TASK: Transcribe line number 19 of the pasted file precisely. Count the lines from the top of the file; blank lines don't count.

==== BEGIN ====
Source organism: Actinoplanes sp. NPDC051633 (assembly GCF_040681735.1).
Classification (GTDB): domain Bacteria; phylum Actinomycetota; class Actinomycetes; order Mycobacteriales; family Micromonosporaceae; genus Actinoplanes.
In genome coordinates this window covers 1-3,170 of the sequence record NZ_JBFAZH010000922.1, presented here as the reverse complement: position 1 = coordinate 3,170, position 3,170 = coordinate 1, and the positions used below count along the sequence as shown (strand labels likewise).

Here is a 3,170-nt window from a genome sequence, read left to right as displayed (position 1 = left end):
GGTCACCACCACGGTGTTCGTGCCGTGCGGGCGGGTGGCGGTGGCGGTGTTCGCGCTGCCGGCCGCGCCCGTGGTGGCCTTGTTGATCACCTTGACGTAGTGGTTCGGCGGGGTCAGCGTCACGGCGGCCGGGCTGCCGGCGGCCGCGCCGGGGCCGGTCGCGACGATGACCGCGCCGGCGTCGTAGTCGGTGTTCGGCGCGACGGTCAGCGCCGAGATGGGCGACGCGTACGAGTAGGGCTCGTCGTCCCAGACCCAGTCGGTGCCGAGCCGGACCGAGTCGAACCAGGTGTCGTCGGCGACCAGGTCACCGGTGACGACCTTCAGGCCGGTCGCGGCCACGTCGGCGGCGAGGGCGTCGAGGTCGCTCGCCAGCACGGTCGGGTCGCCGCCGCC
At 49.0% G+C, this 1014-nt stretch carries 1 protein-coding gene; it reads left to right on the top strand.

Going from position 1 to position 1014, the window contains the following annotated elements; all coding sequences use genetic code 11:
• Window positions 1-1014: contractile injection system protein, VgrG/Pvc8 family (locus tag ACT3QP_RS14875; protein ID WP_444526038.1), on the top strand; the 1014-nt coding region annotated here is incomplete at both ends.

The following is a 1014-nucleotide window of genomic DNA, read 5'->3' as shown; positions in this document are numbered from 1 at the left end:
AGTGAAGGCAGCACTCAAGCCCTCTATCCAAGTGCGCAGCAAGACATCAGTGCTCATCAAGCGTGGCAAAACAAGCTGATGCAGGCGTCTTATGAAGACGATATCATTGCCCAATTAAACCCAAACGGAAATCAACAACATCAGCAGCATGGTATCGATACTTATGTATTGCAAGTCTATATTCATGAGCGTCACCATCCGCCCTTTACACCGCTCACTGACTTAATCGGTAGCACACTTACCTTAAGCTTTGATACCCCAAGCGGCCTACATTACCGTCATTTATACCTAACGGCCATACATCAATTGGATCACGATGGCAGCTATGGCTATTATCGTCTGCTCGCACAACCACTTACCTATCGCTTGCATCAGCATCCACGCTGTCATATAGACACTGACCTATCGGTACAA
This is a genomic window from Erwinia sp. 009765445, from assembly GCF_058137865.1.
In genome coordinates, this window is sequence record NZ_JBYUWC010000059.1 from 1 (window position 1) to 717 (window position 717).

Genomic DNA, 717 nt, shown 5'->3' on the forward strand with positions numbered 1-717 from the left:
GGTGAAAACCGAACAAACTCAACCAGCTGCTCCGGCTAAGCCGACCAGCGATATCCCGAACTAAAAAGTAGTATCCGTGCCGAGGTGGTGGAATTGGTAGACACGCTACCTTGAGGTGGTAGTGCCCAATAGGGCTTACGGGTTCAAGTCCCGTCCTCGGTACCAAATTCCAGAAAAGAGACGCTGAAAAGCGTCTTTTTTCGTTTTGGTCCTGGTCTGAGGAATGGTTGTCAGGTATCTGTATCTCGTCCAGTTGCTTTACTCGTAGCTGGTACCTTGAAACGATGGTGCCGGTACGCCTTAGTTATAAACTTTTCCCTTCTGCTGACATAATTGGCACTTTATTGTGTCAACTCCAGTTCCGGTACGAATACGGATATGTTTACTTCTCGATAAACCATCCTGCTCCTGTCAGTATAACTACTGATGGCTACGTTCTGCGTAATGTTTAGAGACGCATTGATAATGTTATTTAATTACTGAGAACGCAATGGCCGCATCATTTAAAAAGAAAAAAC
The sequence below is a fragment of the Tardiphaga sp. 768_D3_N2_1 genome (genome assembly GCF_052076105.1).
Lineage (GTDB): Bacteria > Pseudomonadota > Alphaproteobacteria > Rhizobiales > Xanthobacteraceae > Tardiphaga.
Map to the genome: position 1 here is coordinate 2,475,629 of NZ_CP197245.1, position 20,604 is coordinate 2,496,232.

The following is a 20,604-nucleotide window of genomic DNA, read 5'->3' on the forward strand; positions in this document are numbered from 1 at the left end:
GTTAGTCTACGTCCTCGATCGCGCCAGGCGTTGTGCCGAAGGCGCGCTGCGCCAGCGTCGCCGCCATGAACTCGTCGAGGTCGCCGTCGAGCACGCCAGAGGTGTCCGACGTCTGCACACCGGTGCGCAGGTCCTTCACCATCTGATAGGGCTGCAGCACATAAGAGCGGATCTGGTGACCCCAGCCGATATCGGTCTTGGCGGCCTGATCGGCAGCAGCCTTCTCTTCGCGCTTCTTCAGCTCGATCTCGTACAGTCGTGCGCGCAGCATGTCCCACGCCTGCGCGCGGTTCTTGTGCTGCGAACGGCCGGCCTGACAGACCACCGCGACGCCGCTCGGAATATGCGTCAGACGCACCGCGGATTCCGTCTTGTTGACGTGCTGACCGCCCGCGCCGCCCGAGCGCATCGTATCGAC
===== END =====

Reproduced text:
GTTAGTCTACGTCCTCGATCGCGCCAGGCGTTGTGCCGAAGGCGCGCTGCGCCAGCGTCGCCGCCATGAACTCGTCGAGGTCGCCGTCGAGCACGCCAGAGGTGTCCGACGTCTGCACACCGGTGCGCAGGTCCTTCACCATCTGATAGGGCTGCAGCACATAAGAGCGGATCTGGTGACCCCAGCCGATATCGGTCTTGGCGGCCTGATCGGCAGCAGCCTTCTCTTCGCGCTTCTTCAGCTCGATCTCGTACAGTCGTGCGCGCAGCATGTCCCACGCCTGCGCGCGGTTCTTGTGCTGCGAACGGCCGGCCTGACAGACCACCGCGACGCCGCTCGGAATATGCGTCAGACGCACCGCGGATTCCGTCTTGTTGACGTGCTGACCGCCCGCGCCGCCCGAGCGCATCGTATCGAC